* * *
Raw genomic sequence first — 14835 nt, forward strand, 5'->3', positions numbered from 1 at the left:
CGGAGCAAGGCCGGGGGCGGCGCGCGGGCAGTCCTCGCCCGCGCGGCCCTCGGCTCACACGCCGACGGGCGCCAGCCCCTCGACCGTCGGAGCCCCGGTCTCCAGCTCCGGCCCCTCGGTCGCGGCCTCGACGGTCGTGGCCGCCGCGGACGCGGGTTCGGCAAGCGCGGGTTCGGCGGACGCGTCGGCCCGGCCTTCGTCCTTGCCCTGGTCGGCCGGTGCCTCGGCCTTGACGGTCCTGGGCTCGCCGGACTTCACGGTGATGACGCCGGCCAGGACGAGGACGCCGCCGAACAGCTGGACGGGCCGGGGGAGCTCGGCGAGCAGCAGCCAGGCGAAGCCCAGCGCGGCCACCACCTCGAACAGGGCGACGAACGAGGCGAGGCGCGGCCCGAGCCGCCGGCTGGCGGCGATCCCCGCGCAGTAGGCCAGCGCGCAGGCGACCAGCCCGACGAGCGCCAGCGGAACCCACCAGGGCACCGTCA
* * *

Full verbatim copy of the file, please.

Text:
Raw genomic sequence first — 14835 nt, forward strand, 5'->3', positions numbered from 1 at the left:
CGGAGCAAGGCCGGGGGCGGCGCGCGGGCAGTCCTCGCCCGCGCGGCCCTCGGCTCACACGCCGACGGGCGCCAGCCCCTCGACCGTCGGAGCCCCGGTCTCCAGCTCCGGCCCCTCGGTCGCGGCCTCGACGGTCGTGGCCGCCGCGGACGCGGGTTCGGCAAGCGCGGGTTCGGCGGACGCGTCGGCCCGGCCTTCGTCCTTGCCCTGGTCGGCCGGTGCCTCGGCCTTGACGGTCCTGGGCTCGCCGGACTTCACGGTGATGACGCCGGCCAGGACGAGGACGCCGCCGAACAGCTGGACGGGCCGGGGGAGCTCGGCGAGCAGCAGCCAGGCGAAGCCCAGCGCGGCCACCACCTCGAACAGGGCGACGAACGAGGCGAGGCGCGGCCCGAGCCGCCGGCTGGCGGCGATCCCCGCGCAGTAGGCCAGCGCGCAGGCGACCAGCCCGACGAGCGCCAGCGGAACCCACCAGGGCACCGTCA